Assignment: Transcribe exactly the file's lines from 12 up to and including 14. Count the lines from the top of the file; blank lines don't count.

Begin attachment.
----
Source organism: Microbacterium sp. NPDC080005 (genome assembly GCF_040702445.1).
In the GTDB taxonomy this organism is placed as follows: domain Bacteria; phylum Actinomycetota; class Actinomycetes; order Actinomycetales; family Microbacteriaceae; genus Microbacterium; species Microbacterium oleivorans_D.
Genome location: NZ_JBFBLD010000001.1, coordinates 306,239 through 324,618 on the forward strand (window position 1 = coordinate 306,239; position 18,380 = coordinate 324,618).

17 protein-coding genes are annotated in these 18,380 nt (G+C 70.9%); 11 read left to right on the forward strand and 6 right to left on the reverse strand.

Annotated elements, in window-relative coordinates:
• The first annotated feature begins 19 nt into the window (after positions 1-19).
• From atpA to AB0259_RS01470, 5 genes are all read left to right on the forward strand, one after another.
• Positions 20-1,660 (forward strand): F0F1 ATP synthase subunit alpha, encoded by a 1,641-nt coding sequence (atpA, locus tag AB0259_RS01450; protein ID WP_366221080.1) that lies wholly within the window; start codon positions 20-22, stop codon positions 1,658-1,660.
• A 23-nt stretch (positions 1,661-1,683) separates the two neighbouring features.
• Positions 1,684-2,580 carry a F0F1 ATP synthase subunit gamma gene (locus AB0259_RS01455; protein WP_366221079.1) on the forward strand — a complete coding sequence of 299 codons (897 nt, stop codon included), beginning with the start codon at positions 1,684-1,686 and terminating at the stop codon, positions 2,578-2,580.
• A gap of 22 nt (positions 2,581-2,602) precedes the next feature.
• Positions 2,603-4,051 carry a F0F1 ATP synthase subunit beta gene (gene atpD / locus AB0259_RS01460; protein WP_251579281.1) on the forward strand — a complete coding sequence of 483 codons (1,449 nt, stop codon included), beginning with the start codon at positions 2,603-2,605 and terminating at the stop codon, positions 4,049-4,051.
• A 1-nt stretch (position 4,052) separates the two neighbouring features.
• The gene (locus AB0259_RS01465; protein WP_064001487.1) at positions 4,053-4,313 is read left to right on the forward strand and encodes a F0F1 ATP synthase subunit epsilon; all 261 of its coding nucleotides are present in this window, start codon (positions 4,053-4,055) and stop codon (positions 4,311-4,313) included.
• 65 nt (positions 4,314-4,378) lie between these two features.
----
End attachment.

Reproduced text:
• Positions 2,603-4,051 carry a F0F1 ATP synthase subunit beta gene (gene atpD / locus AB0259_RS01460; protein WP_251579281.1) on the forward strand — a complete coding sequence of 483 codons (1,449 nt, stop codon included), beginning with the start codon at positions 2,603-2,605 and terminating at the stop codon, positions 4,049-4,051.
• A 1-nt stretch (position 4,052) separates the two neighbouring features.
• The gene (locus AB0259_RS01465; protein WP_064001487.1) at positions 4,053-4,313 is read left to right on the forward strand and encodes a F0F1 ATP synthase subunit epsilon; all 261 of its coding nucleotides are present in this window, start codon (positions 4,053-4,055) and stop codon (positions 4,311-4,313) included.